- Photo courtesy of flynnworks.com
- Team Dresch
A band can be a political statement through its existence alone. Portland's Team Dresch was that sort of band, but they were much more, too: After their now classic queercore disc, Personal Best, was released in 1994, Spin compared Team Dresch to Superchunk and Dinosaur Jr. on the merit of accessibility. Indeed, what always shone best and brightest with the Pacific Northwest quartet—co-founded by former Durham resident Kaia Wilson and later joined by current denizen Melissa York—was always the music.
Sure, the band had its overt political intentions: A touchstone of the surge of lesbian and queer activism in punk, Personal Best contained the burning anthem "Hate the Christian Right," ignited by guttural screams but cooled, surprisingly, by a punchy melody and cooing harmonies. Unlike many punk records of the day, this one played heavy on real, soulful singing.
"Queer folks want to try and avoid becoming 'pigeon-holed' and therefore distance themselves from anything queer/political in hopes of being recognized 'more for the music,'" says Wilson, days before hitting the road with a reunited Team Dresch. "I am not in favor of either of these points. You only live once. You might as well be who you are and free as you can be."
No, this wasn't a band out for the sake of doing it alone: What they were talking about—from intimate stories of queer love and loss to rails against the establishment—made them culturally important, garnering a devoted cadre of women who benefited from the band's strength. Team Dresch helped people deal with coming out and being gay. They were a raw inspiration saying something through immediate and often beautiful music.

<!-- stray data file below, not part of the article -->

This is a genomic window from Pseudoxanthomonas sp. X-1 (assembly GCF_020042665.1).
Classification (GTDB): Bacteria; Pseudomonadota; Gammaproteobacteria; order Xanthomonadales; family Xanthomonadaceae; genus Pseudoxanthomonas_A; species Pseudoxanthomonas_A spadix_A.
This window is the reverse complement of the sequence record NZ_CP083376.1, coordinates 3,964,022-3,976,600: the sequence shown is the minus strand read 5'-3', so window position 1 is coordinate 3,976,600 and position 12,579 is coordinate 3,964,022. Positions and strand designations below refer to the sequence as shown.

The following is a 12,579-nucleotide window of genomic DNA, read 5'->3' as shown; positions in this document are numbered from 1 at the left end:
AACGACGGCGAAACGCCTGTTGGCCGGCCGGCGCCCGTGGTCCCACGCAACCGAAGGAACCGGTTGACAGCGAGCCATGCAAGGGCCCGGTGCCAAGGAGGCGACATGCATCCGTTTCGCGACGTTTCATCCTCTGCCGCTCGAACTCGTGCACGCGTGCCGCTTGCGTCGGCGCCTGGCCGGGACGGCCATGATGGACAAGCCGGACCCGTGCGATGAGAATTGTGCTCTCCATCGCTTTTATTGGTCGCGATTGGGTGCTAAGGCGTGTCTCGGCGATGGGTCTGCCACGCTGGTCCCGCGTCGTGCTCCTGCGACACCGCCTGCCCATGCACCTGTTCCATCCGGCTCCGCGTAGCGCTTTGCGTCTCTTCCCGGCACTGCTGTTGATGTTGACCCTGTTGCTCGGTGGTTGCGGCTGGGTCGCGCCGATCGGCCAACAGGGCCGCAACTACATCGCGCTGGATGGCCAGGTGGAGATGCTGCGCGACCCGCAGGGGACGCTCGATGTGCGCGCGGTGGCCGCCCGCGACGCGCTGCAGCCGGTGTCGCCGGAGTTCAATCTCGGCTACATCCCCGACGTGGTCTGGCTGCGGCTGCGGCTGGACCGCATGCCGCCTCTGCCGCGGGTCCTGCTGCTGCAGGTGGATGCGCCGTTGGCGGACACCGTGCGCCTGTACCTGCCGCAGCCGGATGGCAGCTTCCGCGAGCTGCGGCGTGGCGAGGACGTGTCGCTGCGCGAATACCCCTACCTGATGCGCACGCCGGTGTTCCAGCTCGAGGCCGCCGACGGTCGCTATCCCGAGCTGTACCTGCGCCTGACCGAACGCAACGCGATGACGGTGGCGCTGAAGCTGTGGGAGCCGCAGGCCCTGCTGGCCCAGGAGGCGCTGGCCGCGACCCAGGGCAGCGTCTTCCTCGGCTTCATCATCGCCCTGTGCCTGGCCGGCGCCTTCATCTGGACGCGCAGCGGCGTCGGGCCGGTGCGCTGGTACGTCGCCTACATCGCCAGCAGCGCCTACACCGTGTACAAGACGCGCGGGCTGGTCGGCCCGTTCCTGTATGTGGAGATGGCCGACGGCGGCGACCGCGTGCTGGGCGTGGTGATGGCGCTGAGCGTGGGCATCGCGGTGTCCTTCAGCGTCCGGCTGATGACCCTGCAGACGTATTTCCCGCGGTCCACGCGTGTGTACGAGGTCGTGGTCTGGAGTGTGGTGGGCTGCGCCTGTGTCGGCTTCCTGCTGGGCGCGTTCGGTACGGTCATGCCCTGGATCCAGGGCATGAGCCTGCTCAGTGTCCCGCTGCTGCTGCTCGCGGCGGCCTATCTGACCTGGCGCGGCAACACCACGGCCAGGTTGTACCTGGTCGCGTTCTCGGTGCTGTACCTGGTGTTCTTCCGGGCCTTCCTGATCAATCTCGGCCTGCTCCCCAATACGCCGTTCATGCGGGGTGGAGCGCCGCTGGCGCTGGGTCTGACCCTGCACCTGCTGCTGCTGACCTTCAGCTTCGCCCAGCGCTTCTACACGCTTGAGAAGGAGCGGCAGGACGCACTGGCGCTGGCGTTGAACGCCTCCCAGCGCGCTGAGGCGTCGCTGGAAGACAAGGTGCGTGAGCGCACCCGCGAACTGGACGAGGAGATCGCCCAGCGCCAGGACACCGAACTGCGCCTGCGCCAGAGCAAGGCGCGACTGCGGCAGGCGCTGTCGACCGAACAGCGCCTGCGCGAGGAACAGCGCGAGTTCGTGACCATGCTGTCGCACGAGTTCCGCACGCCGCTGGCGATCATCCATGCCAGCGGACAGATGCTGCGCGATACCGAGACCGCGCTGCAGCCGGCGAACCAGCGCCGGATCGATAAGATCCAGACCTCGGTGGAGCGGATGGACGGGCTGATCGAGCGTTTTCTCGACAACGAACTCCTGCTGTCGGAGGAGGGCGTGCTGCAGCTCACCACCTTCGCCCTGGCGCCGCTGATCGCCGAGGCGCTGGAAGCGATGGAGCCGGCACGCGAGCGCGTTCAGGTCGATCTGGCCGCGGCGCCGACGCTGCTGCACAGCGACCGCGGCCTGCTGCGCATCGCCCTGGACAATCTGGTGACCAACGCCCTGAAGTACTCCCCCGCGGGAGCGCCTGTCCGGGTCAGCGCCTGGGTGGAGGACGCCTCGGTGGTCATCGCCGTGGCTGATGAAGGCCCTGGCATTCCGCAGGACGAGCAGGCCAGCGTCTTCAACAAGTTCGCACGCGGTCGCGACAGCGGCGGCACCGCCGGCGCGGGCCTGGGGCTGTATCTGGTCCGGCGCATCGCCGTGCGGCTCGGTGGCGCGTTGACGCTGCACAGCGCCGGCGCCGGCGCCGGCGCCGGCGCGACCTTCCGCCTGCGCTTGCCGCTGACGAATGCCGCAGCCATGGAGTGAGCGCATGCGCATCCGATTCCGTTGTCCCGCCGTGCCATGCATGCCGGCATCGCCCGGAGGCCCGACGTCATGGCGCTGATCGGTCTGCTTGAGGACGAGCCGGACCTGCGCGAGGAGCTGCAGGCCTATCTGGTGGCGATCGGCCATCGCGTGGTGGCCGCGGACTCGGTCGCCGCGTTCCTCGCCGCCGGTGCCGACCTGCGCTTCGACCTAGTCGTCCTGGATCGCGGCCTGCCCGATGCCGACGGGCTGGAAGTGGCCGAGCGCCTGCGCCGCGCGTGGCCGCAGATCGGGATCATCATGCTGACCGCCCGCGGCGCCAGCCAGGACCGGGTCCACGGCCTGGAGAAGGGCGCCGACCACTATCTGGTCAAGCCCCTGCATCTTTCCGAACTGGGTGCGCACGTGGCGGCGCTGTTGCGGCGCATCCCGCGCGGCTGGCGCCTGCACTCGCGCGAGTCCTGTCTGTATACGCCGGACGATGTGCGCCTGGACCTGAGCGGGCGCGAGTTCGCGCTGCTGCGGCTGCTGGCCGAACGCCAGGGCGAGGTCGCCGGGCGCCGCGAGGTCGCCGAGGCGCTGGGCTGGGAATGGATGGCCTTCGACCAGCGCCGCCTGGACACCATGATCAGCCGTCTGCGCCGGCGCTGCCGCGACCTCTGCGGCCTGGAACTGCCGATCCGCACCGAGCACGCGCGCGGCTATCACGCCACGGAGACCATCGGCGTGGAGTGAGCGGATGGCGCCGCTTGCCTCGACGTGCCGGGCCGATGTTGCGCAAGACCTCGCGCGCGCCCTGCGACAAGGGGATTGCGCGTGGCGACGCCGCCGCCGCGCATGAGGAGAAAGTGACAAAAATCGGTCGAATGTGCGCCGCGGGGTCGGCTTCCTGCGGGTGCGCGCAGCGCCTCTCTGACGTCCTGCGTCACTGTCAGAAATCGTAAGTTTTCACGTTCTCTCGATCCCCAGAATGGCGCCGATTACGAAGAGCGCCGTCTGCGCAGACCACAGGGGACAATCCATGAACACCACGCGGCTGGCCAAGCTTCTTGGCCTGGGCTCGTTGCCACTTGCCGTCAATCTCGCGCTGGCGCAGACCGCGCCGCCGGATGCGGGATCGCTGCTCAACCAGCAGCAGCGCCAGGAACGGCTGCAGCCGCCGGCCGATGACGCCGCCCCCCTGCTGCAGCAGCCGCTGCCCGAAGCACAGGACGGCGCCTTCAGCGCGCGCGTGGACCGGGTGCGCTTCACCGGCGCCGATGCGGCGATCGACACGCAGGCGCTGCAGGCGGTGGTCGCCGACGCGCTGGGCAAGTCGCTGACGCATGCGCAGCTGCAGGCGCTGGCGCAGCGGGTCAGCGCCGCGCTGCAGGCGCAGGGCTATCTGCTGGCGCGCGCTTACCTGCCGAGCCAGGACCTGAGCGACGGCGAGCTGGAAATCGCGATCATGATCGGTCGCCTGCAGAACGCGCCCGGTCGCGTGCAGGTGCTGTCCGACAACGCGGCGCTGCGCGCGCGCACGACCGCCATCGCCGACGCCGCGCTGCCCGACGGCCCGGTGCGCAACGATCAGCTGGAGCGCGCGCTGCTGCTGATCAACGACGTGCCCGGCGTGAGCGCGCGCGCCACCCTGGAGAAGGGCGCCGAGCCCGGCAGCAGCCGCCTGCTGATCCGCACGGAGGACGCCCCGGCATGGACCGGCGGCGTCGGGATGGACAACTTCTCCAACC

Team Dresch participated in DIY culture both by necessity and solidarity, too. Best was originally co-released on Donna Dresch's Chainsaw Records and member Jody Bleyle's Candy-Ass label. After Wilson and York left the band in 1995 and formed The Butchies in Durham, Wilson co-founded Mr. Lady Records, a beacon label and distributor for queer and feminist music. The Butchies moved on after four albums, Wilson heading back to the Pacific Northwest and York staying in Durham and eventually joining The Ex-Members. They're back, though, with an apparently unflinching run of reunion shows and work on a new record, due in 2008.
"We're all a solid decade (plus) older and (wiser)," the band said in a recent release announcing its upcoming tour. "Somehow, we found ourselves coming back together to play and write music together again. What started as a 'reunion' show at homoagogo in Olympia, Wash., Summer 2004 sparked the beginning of a new beginning for our band."
Team Dresch plays with The Ex-Members and Des Ark at Cat's Cradle Tuesday, June 19, at 9 p.m. Tickets are $10-$12. Kaia Wilson and Melissa York play an acoustic set with Des Ark and Midtown Dickens at Bull City Headquarters on Sunday, June 17, at 3 p.m.